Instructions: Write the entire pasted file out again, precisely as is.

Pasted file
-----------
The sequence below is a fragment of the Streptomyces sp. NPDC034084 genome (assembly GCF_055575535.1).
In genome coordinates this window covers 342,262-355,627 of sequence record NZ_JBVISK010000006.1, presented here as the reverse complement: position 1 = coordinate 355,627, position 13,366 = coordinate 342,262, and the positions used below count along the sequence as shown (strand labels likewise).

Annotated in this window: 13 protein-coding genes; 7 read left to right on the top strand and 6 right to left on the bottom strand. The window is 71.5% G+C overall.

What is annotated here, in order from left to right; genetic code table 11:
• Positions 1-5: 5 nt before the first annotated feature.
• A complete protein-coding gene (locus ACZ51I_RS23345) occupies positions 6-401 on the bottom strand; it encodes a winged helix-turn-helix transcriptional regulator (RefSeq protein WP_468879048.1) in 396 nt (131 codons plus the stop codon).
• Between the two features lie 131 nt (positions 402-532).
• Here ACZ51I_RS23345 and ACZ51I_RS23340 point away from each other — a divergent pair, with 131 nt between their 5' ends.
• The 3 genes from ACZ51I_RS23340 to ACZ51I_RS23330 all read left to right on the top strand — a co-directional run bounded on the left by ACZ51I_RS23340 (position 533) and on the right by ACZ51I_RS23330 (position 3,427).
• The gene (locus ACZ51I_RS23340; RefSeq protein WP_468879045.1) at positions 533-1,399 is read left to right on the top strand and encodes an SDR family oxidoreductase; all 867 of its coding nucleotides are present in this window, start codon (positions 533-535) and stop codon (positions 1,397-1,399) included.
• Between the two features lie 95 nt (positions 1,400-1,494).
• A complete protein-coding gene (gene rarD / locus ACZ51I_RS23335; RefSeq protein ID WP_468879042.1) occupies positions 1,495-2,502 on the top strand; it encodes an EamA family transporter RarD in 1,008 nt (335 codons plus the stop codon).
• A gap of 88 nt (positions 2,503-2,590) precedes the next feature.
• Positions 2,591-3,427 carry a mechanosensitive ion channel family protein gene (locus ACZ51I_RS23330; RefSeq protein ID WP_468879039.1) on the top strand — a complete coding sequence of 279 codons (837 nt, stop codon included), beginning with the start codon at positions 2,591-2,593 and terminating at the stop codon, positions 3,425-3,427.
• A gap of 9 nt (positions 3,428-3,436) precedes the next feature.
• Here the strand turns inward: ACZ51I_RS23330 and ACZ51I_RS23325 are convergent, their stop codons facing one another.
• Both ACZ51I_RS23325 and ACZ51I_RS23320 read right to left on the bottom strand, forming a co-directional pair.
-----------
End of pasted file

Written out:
The sequence below is a fragment of the Streptomyces sp. NPDC034084 genome (assembly GCF_055575535.1).
In genome coordinates this window covers 342,262-355,627 of sequence record NZ_JBVISK010000006.1, presented here as the reverse complement: position 1 = coordinate 355,627, position 13,366 = coordinate 342,262, and the positions used below count along the sequence as shown (strand labels likewise).

Annotated in this window: 13 protein-coding genes; 7 read left to right on the top strand and 6 right to left on the bottom strand. The window is 71.5% G+C overall.

What is annotated here, in order from left to right; genetic code table 11:
• Positions 1-5: 5 nt before the first annotated feature.
• A complete protein-coding gene (locus ACZ51I_RS23345) occupies positions 6-401 on the bottom strand; it encodes a winged helix-turn-helix transcriptional regulator (RefSeq protein WP_468879048.1) in 396 nt (131 codons plus the stop codon).
• Between the two features lie 131 nt (positions 402-532).
• Here ACZ51I_RS23345 and ACZ51I_RS23340 point away from each other — a divergent pair, with 131 nt between their 5' ends.
• The 3 genes from ACZ51I_RS23340 to ACZ51I_RS23330 all read left to right on the top strand — a co-directional run bounded on the left by ACZ51I_RS23340 (position 533) and on the right by ACZ51I_RS23330 (position 3,427).
• The gene (locus ACZ51I_RS23340; RefSeq protein WP_468879045.1) at positions 533-1,399 is read left to right on the top strand and encodes an SDR family oxidoreductase; all 867 of its coding nucleotides are present in this window, start codon (positions 533-535) and stop codon (positions 1,397-1,399) included.
• Between the two features lie 95 nt (positions 1,400-1,494).
• A complete protein-coding gene (gene rarD / locus ACZ51I_RS23335; RefSeq protein ID WP_468879042.1) occupies positions 1,495-2,502 on the top strand; it encodes an EamA family transporter RarD in 1,008 nt (335 codons plus the stop codon).
• A gap of 88 nt (positions 2,503-2,590) precedes the next feature.
• Positions 2,591-3,427 carry a mechanosensitive ion channel family protein gene (locus ACZ51I_RS23330; RefSeq protein ID WP_468879039.1) on the top strand — a complete coding sequence of 279 codons (837 nt, stop codon included), beginning with the start codon at positions 2,591-2,593 and terminating at the stop codon, positions 3,425-3,427.
• A gap of 9 nt (positions 3,428-3,436) precedes the next feature.
• Here the strand turns inward: ACZ51I_RS23330 and ACZ51I_RS23325 are convergent, their stop codons facing one another.
• Both ACZ51I_RS23325 and ACZ51I_RS23320 read right to left on the bottom strand, forming a co-directional pair.